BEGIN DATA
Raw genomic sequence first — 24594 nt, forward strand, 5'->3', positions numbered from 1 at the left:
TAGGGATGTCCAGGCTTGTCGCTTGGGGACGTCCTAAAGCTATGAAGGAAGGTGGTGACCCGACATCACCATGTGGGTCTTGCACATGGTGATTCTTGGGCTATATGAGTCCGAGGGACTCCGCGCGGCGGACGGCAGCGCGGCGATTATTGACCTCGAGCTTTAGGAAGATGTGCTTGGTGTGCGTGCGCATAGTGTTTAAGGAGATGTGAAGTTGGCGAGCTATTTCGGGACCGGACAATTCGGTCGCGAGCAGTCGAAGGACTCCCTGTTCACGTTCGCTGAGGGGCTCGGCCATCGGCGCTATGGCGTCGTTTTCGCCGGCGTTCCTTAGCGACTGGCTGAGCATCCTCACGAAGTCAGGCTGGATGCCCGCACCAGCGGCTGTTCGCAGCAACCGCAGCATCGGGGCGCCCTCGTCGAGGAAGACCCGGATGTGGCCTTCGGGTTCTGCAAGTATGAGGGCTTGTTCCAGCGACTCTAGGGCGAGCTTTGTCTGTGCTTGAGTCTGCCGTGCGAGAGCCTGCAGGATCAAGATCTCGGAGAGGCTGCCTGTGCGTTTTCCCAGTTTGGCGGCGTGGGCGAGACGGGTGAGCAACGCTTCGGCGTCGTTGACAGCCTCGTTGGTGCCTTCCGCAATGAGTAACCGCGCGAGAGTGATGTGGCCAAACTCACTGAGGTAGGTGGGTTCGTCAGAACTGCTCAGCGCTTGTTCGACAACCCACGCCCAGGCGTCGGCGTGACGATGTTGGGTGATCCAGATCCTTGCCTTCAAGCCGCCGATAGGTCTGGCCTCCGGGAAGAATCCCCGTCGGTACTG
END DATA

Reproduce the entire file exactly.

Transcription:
Raw genomic sequence first — 24594 nt, forward strand, 5'->3', positions numbered from 1 at the left:
TAGGGATGTCCAGGCTTGTCGCTTGGGGACGTCCTAAAGCTATGAAGGAAGGTGGTGACCCGACATCACCATGTGGGTCTTGCACATGGTGATTCTTGGGCTATATGAGTCCGAGGGACTCCGCGCGGCGGACGGCAGCGCGGCGATTATTGACCTCGAGCTTTAGGAAGATGTGCTTGGTGTGCGTGCGCATAGTGTTTAAGGAGATGTGAAGTTGGCGAGCTATTTCGGGACCGGACAATTCGGTCGCGAGCAGTCGAAGGACTCCCTGTTCACGTTCGCTGAGGGGCTCGGCCATCGGCGCTATGGCGTCGTTTTCGCCGGCGTTCCTTAGCGACTGGCTGAGCATCCTCACGAAGTCAGGCTGGATGCCCGCACCAGCGGCTGTTCGCAGCAACCGCAGCATCGGGGCGCCCTCGTCGAGGAAGACCCGGATGTGGCCTTCGGGTTCTGCAAGTATGAGGGCTTGTTCCAGCGACTCTAGGGCGAGCTTTGTCTGTGCTTGAGTCTGCCGTGCGAGAGCCTGCAGGATCAAGATCTCGGAGAGGCTGCCTGTGCGTTTTCCCAGTTTGGCGGCGTGGGCGAGACGGGTGAGCAACGCTTCGGCGTCGTTGACAGCCTCGTTGGTGCCTTCCGCAATGAGTAACCGCGCGAGAGTGATGTGGCCAAACTCACTGAGGTAGGTGGGTTCGTCAGAACTGCTCAGCGCTTGTTCGACAACCCACGCCCAGGCGTCGGCGTGACGATGTTGGGTGATCCAGATCCTTGCCTTCAAGCCGCCGATAGGTCTGGCCTCCGGGAAGAATCCCCGTCGGTACTG